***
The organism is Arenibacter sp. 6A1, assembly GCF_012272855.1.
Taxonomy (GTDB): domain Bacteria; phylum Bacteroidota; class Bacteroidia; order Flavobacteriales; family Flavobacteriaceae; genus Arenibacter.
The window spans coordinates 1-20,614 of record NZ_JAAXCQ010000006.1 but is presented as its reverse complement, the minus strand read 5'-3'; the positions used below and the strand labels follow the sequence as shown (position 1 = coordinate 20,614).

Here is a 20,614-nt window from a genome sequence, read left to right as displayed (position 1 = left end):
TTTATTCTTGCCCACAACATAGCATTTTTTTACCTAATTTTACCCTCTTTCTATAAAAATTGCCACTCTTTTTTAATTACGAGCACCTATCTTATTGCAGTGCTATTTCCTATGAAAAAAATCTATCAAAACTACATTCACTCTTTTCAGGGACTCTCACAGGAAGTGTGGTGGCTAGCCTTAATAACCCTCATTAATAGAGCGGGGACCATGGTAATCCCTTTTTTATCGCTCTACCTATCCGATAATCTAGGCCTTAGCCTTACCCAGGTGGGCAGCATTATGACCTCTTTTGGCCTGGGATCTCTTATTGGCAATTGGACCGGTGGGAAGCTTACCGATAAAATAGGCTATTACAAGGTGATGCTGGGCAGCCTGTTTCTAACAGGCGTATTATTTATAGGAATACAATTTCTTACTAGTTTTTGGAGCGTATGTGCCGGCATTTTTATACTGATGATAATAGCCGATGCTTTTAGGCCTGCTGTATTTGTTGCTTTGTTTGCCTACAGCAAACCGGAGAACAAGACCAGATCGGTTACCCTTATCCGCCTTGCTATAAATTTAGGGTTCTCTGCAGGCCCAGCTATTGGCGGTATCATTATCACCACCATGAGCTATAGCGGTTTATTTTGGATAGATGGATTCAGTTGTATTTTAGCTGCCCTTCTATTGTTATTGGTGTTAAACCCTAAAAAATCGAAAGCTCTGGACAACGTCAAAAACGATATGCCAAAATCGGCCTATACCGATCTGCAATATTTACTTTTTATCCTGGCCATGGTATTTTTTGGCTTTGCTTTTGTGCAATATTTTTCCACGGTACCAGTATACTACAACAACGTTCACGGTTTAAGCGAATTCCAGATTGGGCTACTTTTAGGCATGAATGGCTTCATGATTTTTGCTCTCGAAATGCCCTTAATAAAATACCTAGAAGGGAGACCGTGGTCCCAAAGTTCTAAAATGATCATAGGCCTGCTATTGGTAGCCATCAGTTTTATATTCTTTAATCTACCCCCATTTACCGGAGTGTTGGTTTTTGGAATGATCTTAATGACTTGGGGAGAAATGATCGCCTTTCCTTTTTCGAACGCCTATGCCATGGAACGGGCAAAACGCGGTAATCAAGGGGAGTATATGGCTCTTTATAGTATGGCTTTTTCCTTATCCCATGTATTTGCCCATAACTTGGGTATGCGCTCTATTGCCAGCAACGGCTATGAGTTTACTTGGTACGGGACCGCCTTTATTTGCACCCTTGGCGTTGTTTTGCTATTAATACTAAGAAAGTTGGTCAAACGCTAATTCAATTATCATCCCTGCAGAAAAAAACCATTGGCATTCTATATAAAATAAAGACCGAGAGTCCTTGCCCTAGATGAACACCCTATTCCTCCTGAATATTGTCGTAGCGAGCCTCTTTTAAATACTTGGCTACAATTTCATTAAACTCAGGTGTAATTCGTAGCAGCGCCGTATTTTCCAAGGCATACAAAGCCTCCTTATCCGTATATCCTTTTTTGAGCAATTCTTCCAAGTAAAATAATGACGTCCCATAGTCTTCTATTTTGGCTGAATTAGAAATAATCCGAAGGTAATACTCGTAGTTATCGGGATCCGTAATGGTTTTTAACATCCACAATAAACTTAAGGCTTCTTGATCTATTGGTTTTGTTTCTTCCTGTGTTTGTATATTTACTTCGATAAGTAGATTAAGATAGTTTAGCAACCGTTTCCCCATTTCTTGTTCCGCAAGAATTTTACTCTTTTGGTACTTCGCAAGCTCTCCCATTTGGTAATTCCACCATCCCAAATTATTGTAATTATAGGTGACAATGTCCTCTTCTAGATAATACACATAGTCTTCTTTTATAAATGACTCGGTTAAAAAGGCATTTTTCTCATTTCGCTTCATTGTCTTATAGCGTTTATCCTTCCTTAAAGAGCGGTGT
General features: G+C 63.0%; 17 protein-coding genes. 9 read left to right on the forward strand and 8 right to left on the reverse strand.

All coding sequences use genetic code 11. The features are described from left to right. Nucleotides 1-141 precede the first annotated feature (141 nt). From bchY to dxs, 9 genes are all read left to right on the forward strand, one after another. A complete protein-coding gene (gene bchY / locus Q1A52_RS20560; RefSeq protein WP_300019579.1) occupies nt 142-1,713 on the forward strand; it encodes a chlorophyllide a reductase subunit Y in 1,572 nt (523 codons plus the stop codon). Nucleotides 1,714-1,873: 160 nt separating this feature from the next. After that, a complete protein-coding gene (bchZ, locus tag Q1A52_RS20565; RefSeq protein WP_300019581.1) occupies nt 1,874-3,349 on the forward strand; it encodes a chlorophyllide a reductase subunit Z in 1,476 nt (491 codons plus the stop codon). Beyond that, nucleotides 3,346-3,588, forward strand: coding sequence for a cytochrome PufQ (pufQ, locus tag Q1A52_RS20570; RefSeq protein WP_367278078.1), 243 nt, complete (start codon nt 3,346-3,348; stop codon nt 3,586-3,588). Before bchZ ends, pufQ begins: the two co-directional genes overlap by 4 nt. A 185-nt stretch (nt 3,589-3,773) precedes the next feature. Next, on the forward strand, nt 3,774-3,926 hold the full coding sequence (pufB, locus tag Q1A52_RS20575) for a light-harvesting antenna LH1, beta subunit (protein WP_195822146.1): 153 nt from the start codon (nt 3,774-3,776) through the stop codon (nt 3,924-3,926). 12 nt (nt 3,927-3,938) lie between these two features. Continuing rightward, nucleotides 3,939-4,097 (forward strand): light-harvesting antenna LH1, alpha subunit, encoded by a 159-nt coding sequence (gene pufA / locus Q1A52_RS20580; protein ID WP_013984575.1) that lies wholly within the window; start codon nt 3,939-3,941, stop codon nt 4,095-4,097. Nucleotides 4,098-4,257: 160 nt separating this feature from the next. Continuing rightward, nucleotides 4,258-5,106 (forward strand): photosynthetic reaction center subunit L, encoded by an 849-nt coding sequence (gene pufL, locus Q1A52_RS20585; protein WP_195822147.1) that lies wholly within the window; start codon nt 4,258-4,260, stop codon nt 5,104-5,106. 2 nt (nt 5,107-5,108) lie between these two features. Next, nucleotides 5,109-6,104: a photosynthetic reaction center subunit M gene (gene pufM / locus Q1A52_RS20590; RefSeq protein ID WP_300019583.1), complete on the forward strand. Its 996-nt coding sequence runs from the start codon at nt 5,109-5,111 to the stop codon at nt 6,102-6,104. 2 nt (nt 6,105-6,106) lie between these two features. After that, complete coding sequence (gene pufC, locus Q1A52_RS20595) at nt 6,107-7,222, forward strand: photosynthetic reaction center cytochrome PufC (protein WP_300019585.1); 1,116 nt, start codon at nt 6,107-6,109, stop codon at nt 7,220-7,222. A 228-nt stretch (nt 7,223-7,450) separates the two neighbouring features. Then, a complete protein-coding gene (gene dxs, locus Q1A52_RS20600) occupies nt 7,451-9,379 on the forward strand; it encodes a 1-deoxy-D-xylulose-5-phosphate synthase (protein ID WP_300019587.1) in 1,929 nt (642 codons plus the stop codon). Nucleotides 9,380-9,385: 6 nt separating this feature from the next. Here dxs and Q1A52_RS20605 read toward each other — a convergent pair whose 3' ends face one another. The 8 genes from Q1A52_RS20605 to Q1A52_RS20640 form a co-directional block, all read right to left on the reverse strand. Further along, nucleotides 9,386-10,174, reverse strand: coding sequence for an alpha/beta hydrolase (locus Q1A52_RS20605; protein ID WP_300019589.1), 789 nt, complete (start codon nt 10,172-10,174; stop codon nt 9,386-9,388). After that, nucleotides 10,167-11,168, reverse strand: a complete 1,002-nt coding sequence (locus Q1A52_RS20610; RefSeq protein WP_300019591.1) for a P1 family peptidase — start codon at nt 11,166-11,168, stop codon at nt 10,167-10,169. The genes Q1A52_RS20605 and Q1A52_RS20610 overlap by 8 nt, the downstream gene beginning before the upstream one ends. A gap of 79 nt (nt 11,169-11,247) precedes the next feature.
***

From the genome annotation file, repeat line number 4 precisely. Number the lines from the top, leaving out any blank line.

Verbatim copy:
Here is a 20,614-nt window from a genome sequence, read left to right as displayed (position 1 = left end):